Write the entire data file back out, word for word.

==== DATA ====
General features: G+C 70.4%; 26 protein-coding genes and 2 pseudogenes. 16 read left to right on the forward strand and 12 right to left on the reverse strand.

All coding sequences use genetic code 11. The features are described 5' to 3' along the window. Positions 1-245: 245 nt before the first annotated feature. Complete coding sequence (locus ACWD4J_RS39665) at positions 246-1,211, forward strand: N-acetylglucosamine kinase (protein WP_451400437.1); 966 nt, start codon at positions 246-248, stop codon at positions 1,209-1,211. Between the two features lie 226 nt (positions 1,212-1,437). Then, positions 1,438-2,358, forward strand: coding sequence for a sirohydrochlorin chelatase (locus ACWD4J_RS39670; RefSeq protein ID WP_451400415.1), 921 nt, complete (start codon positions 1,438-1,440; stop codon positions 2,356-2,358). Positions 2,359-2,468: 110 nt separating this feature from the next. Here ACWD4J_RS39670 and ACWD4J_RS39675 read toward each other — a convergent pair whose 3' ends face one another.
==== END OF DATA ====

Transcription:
General features: G+C 70.4%; 26 protein-coding genes and 2 pseudogenes. 16 read left to right on the forward strand and 12 right to left on the reverse strand.

All coding sequences use genetic code 11. The features are described 5' to 3' along the window. Positions 1-245: 245 nt before the first annotated feature. Complete coding sequence (locus ACWD4J_RS39665) at positions 246-1,211, forward strand: N-acetylglucosamine kinase (protein WP_451400437.1); 966 nt, start codon at positions 246-248, stop codon at positions 1,209-1,211. Between the two features lie 226 nt (positions 1,212-1,437). Then, positions 1,438-2,358, forward strand: coding sequence for a sirohydrochlorin chelatase (locus ACWD4J_RS39670; RefSeq protein ID WP_451400415.1), 921 nt, complete (start codon positions 1,438-1,440; stop codon positions 2,356-2,358). Positions 2,359-2,468: 110 nt separating this feature from the next. Here ACWD4J_RS39670 and ACWD4J_RS39675 read toward each other — a convergent pair whose 3' ends face one another.